I’ve had bronchitis. As far as I can tell, I’ve done nothing to deserve bronchitis except to hang around with a lot of germy kids. When it emerged that it wasn’t going to get better on its own, off I went, hippity-hop to the doctor’s shop. Greeting me on the doorstep were two young women, one holding the reins of a small, harnessed child. Both were obviously waiting for appointments and had popped out of the waiting room for a much-needed cigarette.
I know that it’s easy to be sanctimonious about smokers and the like but I found the perspective of being ill made my feelings about the issue very different.
I know full well from what I read that the health service is overburdened with perfectly preventable health problems. Obesity and smoking related diseases being amongst them. Now I was unable to see a doctor on the day when I was feeling really grim. Had I been able to hit the antibiotics 24 hours earlier, I might well have been spared a miserable, fever-ridden night of delirium and a headache that felt like it was going to take off the top of my head. I couldn’t help but feel that if there had been a few less people in the surgery who had made themselves ill, I could have been seen more promptly.
I realise that there’s an argument here about priorities: after all, I’ve taken up valuable national health time and expertise with a set of sports injuries. On the other hand, playing regular sports is keeping my heart healthy, preventing obesity and is a counter to the onset of depression and such. It’s just my ligaments and occasionally my bones that seem to come out worse off. There are, however, no benefits to smoking, obesity or indolence.
Do I think that I deserve better service from the NHS than an obese smoker on a surgery step? Well, yes, actually, I do.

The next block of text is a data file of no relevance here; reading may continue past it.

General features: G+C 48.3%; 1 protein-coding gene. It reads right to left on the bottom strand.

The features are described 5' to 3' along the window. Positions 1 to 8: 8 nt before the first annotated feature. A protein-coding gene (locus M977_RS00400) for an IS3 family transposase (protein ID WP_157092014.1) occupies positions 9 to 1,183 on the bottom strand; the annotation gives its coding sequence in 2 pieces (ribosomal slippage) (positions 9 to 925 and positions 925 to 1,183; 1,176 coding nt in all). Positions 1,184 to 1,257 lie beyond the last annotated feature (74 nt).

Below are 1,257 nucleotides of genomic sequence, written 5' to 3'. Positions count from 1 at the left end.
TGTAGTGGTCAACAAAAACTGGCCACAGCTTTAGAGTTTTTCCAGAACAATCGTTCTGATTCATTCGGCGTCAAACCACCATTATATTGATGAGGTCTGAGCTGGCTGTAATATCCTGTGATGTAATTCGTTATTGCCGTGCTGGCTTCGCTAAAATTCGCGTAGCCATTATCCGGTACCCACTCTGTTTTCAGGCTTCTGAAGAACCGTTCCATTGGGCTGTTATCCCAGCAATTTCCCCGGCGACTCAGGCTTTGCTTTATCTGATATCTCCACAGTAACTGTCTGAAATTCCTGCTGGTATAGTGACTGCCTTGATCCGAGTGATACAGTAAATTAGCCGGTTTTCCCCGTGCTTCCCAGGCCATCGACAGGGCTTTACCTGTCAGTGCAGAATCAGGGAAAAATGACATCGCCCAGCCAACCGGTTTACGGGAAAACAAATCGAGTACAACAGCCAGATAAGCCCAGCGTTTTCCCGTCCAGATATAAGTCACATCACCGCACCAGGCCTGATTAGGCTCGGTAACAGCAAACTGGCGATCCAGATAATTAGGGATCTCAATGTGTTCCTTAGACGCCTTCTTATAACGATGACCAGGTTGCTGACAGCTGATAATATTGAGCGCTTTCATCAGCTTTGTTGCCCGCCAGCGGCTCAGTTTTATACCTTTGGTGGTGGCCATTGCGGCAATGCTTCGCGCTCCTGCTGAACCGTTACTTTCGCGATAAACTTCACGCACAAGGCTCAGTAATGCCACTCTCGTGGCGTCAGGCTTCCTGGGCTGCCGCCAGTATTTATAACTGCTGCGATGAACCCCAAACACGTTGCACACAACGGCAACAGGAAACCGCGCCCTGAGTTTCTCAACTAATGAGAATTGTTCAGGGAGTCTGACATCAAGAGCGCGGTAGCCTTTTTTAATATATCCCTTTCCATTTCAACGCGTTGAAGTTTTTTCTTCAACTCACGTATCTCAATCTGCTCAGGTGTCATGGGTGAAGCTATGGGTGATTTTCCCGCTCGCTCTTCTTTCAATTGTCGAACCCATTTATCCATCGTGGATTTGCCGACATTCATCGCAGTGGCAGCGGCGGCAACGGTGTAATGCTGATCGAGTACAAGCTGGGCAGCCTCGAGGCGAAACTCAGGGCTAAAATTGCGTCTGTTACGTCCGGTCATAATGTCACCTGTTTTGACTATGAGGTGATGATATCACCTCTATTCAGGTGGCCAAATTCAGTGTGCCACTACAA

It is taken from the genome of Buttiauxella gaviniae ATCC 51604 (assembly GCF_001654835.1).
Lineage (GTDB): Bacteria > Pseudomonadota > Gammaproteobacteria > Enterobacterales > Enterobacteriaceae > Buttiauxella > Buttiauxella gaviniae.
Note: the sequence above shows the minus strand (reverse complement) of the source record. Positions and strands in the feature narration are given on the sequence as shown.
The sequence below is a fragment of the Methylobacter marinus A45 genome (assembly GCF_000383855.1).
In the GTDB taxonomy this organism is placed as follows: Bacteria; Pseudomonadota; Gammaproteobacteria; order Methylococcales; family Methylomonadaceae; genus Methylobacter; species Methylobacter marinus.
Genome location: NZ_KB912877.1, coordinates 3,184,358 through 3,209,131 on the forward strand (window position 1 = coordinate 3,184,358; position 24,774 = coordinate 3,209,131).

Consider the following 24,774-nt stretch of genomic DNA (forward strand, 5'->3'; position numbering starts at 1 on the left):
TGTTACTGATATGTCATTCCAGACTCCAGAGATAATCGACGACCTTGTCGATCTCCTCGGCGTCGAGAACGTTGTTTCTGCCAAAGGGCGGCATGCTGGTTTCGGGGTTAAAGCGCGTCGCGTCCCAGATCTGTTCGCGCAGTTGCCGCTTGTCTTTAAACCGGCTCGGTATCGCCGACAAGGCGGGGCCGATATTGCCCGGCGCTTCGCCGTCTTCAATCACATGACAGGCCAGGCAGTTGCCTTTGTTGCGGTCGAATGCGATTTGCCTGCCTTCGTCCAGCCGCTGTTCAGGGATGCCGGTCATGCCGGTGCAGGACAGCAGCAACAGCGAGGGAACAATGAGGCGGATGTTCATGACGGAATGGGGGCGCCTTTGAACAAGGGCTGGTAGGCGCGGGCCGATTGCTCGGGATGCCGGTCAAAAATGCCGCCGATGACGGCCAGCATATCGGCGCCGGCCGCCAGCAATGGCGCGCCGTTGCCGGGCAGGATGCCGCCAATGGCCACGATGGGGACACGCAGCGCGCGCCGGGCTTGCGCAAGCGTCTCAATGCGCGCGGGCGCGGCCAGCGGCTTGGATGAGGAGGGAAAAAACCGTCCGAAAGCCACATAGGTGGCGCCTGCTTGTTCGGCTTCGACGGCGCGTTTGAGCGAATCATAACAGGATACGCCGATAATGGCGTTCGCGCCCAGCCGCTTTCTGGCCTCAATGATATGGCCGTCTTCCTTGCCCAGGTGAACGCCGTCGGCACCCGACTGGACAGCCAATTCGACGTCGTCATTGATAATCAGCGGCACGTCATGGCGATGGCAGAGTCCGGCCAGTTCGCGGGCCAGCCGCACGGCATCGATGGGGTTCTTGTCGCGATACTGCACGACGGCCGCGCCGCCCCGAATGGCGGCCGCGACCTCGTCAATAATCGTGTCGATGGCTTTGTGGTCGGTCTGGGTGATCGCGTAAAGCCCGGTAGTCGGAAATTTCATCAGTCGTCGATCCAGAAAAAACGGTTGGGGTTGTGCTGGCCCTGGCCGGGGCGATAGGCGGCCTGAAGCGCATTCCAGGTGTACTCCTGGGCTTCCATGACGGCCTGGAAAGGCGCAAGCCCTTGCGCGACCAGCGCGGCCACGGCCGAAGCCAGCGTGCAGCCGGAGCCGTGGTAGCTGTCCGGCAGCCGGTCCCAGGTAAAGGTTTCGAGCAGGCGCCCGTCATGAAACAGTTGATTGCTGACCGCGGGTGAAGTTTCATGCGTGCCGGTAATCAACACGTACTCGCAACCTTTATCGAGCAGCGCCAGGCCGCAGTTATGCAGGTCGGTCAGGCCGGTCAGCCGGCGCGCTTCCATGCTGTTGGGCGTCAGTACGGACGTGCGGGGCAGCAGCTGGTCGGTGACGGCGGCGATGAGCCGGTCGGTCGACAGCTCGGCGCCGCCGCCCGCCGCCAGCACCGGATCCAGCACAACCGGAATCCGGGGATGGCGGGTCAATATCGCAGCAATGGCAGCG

I have to admit, I don’t keep myself in shape for any reasons other than selfish ones. I play sports because I love it; I don’t smoke because I don’t like it and because I’d rather have the use of my lungs. However, I promote healthy living amongst the kids that I teach; I try to set a good example. I don’t resent paying my taxes. I don’t bother my GP unless I’m sure that I need to. In general, I try to do the right thing. I don’t think that we should do ‘the right thing’ out of expectation of reward – we should do it because we have a responsibility to the society that we embrace (by living in it) and I don’t see why I should have to queue behind the people who don’t do the right thing. I know a lot of people whose natural inclination to try to do good for their fellow man is gradually giving way to ‘why bother’. I had a taste of that feeling today – I was sitting in the waiting room idly pondering a system where state-provided, basic health insurance would have to be topped up by private contributions based on spot checks that analysed the contribution that individuals made to their own health. Nicotine in the blood? Too many lipids because you’ve been snorking down cream buns for three days? Up go your contributions. Now there’s an incentive for the private citizen to adopt a healthier lifestyle.Of course, the argument there is that this is a form of class discrimination: a number of studies have demonstrated that the middle classes (more olives, darling?) eat better diets and have more time and better access to leisure facilities. But, I counter, if the market for fresh veg grew at the expense of the junk food market, if more parents felt that they would benefit in the short term by quitting the fags and taking their kids to the park, then better food would become more affordable and the hoodies and junkies that frighten folks from the parks would be displaced by weight of numbers. As leisure facilities hit capacity, the market would expand, causing competition that would drive down prices. These are basic laws of economics. The thing is that it is economics that have led us into this dead-end. Value (and thus profit) can only be added to a product by putting work into it. Thus people are willing to pay extra money for food that has been processed and stuck into plastic, microwaveable containers so that dinner takes three and a half minutes to prepare and they can slump in front of Eastenders shovelling congealing glop into their ever-expanding necks.So tax the processed food to buggery and produce direct, short-term incentives that will force people into the kitchen. Offer them free, fun, community cookery courses nearby so that they can have as much fun cooking as some of us already do. Instead of vegetating, blank-eyed in front of the wazzock lantern they can get their kids cooking and start to build a more positive cycle.The point is that we have let the short-term economic gain to a select group of the rich turn the health of a nation into a long-term problem. In the long run, the rich will continue to get richer and the poor will continue to suffer worse health and increasingly inadequate healthcare unless government is prepared to intervene and make unpopular decisions, ride out the unpopularity as short-term investment appears to cost people money. In other words, do what’s right.Fat chance. Fat nation.Good health, everyone…